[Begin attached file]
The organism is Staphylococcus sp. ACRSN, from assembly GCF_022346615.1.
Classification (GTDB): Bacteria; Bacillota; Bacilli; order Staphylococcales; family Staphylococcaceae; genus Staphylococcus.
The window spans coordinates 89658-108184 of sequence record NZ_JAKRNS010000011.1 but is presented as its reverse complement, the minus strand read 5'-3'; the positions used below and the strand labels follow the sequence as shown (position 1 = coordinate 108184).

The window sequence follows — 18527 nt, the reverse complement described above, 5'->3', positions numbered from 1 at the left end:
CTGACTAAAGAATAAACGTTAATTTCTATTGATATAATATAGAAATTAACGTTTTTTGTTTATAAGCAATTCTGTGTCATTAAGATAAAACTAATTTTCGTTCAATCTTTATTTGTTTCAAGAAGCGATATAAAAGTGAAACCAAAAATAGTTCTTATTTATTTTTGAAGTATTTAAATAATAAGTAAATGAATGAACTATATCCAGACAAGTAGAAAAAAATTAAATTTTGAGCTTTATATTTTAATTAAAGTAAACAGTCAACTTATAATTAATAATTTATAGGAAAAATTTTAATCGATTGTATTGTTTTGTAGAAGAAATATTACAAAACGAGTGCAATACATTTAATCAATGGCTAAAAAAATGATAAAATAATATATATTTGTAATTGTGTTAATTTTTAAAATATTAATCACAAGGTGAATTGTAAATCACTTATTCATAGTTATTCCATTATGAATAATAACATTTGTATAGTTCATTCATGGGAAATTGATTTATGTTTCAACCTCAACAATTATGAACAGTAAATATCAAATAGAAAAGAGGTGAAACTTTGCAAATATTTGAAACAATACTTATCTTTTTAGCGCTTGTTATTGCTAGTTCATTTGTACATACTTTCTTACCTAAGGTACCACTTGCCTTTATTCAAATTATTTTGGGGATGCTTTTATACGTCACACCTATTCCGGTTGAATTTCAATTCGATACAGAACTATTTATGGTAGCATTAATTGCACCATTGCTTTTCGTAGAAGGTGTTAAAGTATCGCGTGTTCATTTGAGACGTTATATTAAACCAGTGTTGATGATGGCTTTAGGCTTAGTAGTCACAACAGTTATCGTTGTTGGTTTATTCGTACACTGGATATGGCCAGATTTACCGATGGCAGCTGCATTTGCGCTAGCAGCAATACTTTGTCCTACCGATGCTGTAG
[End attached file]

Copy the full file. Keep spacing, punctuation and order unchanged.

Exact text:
The organism is Staphylococcus sp. ACRSN, from assembly GCF_022346615.1.
Classification (GTDB): Bacteria; Bacillota; Bacilli; order Staphylococcales; family Staphylococcaceae; genus Staphylococcus.
The window spans coordinates 89658-108184 of sequence record NZ_JAKRNS010000011.1 but is presented as its reverse complement, the minus strand read 5'-3'; the positions used below and the strand labels follow the sequence as shown (position 1 = coordinate 108184).

The window sequence follows — 18527 nt, the reverse complement described above, 5'->3', positions numbered from 1 at the left end:
CTGACTAAAGAATAAACGTTAATTTCTATTGATATAATATAGAAATTAACGTTTTTTGTTTATAAGCAATTCTGTGTCATTAAGATAAAACTAATTTTCGTTCAATCTTTATTTGTTTCAAGAAGCGATATAAAAGTGAAACCAAAAATAGTTCTTATTTATTTTTGAAGTATTTAAATAATAAGTAAATGAATGAACTATATCCAGACAAGTAGAAAAAAATTAAATTTTGAGCTTTATATTTTAATTAAAGTAAACAGTCAACTTATAATTAATAATTTATAGGAAAAATTTTAATCGATTGTATTGTTTTGTAGAAGAAATATTACAAAACGAGTGCAATACATTTAATCAATGGCTAAAAAAATGATAAAATAATATATATTTGTAATTGTGTTAATTTTTAAAATATTAATCACAAGGTGAATTGTAAATCACTTATTCATAGTTATTCCATTATGAATAATAACATTTGTATAGTTCATTCATGGGAAATTGATTTATGTTTCAACCTCAACAATTATGAACAGTAAATATCAAATAGAAAAGAGGTGAAACTTTGCAAATATTTGAAACAATACTTATCTTTTTAGCGCTTGTTATTGCTAGTTCATTTGTACATACTTTCTTACCTAAGGTACCACTTGCCTTTATTCAAATTATTTTGGGGATGCTTTTATACGTCACACCTATTCCGGTTGAATTTCAATTCGATACAGAACTATTTATGGTAGCATTAATTGCACCATTGCTTTTCGTAGAAGGTGTTAAAGTATCGCGTGTTCATTTGAGACGTTATATTAAACCAGTGTTGATGATGGCTTTAGGCTTAGTAGTCACAACAGTTATCGTTGTTGGTTTATTCGTACACTGGATATGGCCAGATTTACCGATGGCAGCTGCATTTGCGCTAGCAGCAATACTTTGTCCTACCGATGCTGTAG